• Blood in your urine
  • Nosebleeds
  • Blood in your stool

7. A vitamin deficiency

Your body contains vitamins to help clot your blood. If you don’t produce enough of these vitamins, your body will bleed or bruise easily. A lack of vitamin C leads to scurvy, which causes bleeding gums. Scurvy is uncommon today, but it still occurs in some developing countries. Studies show that 10 to 14% of adults in the United States have a vitamin C deficiency. Other vitamin deficiencies that cause bruising include the following:

  • Vitamin B12 deficiency
  • Vitamin K deficiency

8. Getting older

As you age, your skin gets thinner, and your blood vessels weaken. Older people have less fat and collagen to cushion blood vessels. Your blood vessels lose their elasticity as you age, making them more susceptible to damage or break.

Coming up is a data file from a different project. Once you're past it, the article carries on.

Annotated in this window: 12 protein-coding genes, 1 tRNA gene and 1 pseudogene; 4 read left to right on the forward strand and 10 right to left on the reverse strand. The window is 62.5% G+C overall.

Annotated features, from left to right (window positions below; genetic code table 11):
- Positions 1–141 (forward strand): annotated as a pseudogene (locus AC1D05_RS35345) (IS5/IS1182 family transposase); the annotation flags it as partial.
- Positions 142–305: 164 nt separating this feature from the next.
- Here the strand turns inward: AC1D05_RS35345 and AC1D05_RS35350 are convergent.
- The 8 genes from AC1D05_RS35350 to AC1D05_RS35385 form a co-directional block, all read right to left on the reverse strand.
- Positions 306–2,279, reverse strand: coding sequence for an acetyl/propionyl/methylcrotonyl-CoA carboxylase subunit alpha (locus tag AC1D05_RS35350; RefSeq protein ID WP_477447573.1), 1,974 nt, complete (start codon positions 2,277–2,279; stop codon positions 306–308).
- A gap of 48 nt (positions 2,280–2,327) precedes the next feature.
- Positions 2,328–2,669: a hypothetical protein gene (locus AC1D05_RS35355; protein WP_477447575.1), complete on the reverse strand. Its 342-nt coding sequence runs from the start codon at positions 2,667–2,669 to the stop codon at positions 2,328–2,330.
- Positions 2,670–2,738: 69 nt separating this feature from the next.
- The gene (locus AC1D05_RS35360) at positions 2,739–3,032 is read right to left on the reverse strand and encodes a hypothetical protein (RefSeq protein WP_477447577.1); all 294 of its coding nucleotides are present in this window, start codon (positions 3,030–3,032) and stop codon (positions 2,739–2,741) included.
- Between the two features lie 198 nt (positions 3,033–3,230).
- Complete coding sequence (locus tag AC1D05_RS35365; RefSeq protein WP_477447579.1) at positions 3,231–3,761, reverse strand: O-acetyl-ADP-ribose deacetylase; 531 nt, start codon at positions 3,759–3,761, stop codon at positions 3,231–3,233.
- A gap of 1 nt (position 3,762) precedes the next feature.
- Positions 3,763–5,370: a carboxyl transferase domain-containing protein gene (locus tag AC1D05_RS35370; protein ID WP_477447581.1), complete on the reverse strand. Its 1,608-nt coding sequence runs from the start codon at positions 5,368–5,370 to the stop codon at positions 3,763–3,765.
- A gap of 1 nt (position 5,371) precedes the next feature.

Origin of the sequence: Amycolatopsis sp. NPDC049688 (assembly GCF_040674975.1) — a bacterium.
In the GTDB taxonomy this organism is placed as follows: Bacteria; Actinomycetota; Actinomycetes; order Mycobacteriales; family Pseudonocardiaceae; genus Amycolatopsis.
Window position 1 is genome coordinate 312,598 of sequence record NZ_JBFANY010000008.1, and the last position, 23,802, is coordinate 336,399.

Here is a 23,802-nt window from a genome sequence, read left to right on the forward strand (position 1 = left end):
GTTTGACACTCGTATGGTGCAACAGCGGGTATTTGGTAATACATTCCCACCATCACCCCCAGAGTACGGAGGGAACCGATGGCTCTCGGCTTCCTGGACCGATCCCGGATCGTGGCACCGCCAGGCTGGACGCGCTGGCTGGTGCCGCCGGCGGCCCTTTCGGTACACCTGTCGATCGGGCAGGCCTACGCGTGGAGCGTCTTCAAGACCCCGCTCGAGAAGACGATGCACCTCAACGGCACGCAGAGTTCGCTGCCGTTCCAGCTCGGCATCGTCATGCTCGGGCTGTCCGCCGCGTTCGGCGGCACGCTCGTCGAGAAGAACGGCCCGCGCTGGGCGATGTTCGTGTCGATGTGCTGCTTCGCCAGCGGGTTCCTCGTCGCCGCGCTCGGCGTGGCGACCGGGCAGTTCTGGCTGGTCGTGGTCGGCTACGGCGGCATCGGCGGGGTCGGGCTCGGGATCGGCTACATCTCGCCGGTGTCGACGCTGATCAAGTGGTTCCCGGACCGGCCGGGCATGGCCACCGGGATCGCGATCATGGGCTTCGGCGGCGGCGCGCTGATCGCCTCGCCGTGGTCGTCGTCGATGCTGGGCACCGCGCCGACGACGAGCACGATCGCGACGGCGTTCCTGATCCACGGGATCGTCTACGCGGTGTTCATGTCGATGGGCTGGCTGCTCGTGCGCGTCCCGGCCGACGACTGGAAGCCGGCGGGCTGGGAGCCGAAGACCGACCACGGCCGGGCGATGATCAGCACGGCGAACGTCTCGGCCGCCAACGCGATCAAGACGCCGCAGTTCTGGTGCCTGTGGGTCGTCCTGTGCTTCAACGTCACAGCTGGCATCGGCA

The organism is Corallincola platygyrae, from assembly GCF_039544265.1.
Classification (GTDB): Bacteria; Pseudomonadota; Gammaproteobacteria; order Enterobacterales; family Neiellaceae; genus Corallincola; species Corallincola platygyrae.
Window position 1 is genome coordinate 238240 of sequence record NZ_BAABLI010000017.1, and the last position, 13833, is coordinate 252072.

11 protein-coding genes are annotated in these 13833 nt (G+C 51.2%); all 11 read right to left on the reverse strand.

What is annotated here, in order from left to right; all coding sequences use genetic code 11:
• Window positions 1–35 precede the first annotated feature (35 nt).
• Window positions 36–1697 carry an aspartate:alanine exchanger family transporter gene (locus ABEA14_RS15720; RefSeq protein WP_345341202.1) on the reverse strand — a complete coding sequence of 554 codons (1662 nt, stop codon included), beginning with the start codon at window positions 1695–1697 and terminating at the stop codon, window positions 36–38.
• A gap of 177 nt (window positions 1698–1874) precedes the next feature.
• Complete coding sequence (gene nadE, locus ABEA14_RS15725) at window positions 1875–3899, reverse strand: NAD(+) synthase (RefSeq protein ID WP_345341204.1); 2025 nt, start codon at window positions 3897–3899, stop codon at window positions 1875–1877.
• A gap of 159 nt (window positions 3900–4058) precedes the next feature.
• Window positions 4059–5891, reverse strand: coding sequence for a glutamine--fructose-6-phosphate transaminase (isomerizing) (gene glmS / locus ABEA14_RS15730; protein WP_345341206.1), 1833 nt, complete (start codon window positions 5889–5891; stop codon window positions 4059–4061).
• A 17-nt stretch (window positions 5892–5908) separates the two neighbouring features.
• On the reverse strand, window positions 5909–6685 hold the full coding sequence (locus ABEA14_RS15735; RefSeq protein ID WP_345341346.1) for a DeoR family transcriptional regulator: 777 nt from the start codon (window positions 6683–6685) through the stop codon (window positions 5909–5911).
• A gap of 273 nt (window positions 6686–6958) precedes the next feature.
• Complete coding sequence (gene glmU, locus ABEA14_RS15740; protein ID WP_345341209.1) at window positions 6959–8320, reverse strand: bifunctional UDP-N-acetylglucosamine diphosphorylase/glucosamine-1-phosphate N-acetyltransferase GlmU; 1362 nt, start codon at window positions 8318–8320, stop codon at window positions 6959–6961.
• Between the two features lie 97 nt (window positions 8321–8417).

9. Sun damage

Overexposure to ultraviolet rays from the sun can break down the collagen in your skin. This causes your skin to thin and bruise easily. The elasticity of your skin and lack of collagen cause damage near your skin’s surface, making your skin fragile and easily damaged.

10. Being female

Women’s skin bruises more quickly than men’s skin. Men have thicker skin and higher collagen to protect their blood vessels. On the other hand, women have higher estrogen levels to preserve their blood vessel walls, which helps blood vessels open and close so blood slips out before it has time to clot.


11. Malnutrition causes bruising